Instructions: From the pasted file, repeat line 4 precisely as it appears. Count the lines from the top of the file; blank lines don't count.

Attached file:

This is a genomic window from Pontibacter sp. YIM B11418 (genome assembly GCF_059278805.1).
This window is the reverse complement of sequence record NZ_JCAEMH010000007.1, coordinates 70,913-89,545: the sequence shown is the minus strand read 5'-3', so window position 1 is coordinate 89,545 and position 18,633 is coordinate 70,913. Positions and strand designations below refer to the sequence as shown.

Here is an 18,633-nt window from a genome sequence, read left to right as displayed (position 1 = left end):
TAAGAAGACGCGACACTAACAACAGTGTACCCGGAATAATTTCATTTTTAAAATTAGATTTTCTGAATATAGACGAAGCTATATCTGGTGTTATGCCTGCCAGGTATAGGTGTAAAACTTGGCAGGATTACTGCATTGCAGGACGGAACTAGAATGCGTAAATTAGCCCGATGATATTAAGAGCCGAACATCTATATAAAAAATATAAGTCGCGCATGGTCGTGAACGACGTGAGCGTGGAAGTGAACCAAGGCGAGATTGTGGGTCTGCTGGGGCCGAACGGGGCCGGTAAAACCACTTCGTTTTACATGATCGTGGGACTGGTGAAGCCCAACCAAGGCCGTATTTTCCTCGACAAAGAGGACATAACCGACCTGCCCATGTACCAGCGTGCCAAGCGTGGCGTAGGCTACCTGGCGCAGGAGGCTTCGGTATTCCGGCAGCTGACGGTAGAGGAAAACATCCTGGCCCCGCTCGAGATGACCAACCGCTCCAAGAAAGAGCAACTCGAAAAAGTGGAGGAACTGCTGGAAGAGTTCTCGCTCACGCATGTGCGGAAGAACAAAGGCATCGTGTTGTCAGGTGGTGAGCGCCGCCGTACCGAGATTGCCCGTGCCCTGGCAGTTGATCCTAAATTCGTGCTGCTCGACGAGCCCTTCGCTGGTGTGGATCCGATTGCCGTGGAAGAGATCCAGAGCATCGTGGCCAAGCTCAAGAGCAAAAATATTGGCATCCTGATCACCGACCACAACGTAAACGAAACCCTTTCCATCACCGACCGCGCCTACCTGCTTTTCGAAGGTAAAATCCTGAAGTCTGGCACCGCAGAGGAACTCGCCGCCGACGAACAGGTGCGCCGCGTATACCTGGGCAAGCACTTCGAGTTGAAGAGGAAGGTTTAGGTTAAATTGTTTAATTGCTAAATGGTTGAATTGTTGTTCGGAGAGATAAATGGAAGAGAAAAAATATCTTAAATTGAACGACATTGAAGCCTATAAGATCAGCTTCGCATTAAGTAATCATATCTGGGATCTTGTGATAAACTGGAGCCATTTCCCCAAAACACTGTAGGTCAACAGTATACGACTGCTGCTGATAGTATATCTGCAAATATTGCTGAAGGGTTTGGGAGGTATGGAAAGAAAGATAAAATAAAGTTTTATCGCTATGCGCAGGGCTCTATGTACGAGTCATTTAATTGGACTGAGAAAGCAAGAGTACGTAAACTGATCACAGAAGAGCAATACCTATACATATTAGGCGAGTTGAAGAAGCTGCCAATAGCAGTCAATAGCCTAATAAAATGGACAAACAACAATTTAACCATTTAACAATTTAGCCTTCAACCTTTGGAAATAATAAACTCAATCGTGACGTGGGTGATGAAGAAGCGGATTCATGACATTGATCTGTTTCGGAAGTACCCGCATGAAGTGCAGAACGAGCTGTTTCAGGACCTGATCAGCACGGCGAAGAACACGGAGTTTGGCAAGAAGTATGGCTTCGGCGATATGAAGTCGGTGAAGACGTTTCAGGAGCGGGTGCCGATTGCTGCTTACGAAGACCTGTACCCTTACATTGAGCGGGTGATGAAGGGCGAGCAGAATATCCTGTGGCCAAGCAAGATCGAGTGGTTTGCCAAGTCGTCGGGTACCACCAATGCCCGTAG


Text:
TAAGAAGACGCGACACTAACAACAGTGTACCCGGAATAATTTCATTTTTAAAATTAGATTTTCTGAATATAGACGAAGCTATATCTGGTGTTATGCCTGCCAGGTATAGGTGTAAAACTTGGCAGGATTACTGCATTGCAGGACGGAACTAGAATGCGTAAATTAGCCCGATGATATTAAGAGCCGAACATCTATATAAAAAATATAAGTCGCGCATGGTCGTGAACGACGTGAGCGTGGAAGTGAACCAAGGCGAGATTGTGGGTCTGCTGGGGCCGAACGGGGCCGGTAAAACCACTTCGTTTTACATGATCGTGGGACTGGTGAAGCCCAACCAAGGCCGTATTTTCCTCGACAAAGAGGACATAACCGACCTGCCCATGTACCAGCGTGCCAAGCGTGGCGTAGGCTACCTGGCGCAGGAGGCTTCGGTATTCCGGCAGCTGACGGTAGAGGAAAACATCCTGGCCCCGCTCGAGATGACCAACCGCTCCAAGAAAGAGCAACTCGAAAAAGTGGAGGAACTGCTGGAAGAGTTCTCGCTCACGCATGTGCGGAAGAACAAAGGCATCGTGTTGTCAGGTGGTGAGCGCCGCCGTACCGAGATTGCCCGTGCCCTGGCAGTTGATCCTAAATTCGTGCTGCTCGACGAGCCCTTCGCTGGTGTGGATCCGATTGCCGTGGAAGAGATCCAGAGCATCGTGGCCAAGCTCAAGAGCAAAAATATTGGCATCCTGATCACCGACCACAACGTAAACGAAACCCTTTCCATCACCGACCGCGCCTACCTGCTTTTCGAAGGTAAAATCCTGAAGTCTGGCACCGCAGAGGAACTCGCCGCCGACGAACAGGTGCGCCGCGTATACCTGGGCAAGCACTTCGAGTTGAAGAGGAAGGTTTAGGTTAAATTGTTTAATTGCTAAATGGTTGAATTGTTGTTCGGAGAGATAAATGGAAGAGAAAAAATATCTTAAATTGAACGACATTGAAGCCTATAAGATCAGCTTCGCATTAAGTAATCATATCTGGGATCTTGTGATAAACTGGAGCCATTTCCCCAAAACACTGTAGGTCAACAGTATACGACTGCTGCTGATAGTATATCTGCAAATATTGCTGAAGGGTTTGGGAGGTATGGAAAGAAAGATAAAATAAAGTTTTATCGCTATGCGCAGGGCTCTATGTACGAGTCATTTAATTGGACTGAGAAAGCAAGAGTACGTAAACTGATCACAGAAGAGCAATACCTATACATATTAGGCGAGTTGAAGAAGCTGCCAATAGCAGTCAATAGCCTAATAAAATGGACAAACAACAATTTAACCATTTAACAATTTAGCCTTCAACCTTTGGAAATAATAAACTCAATCGTGACGTGGGTGATGAAGAAGCGGATTCATGACATTGATCTGTTTCGGAAGTACCCGCATGAAGTGCAGAACGAGCTGTTTCAGGACCTGATCAGCACGGCGAAGAACACGGAGTTTGGCAAGAAGTATGGCTTCGGCGATATGAAGTCGGTGAAGACGTTTCAGGAGCGGGTGCCGATTGCTGCTTACGAAGACCTGTACCCTTACATTGAGCGGGTGATGAAGGGCGAGCAGAATATCCTGTGGCCAAGCAAGATCGAGTGGTTTGCCAAGTCGTCGGGTACCACCAATGCCCGTAG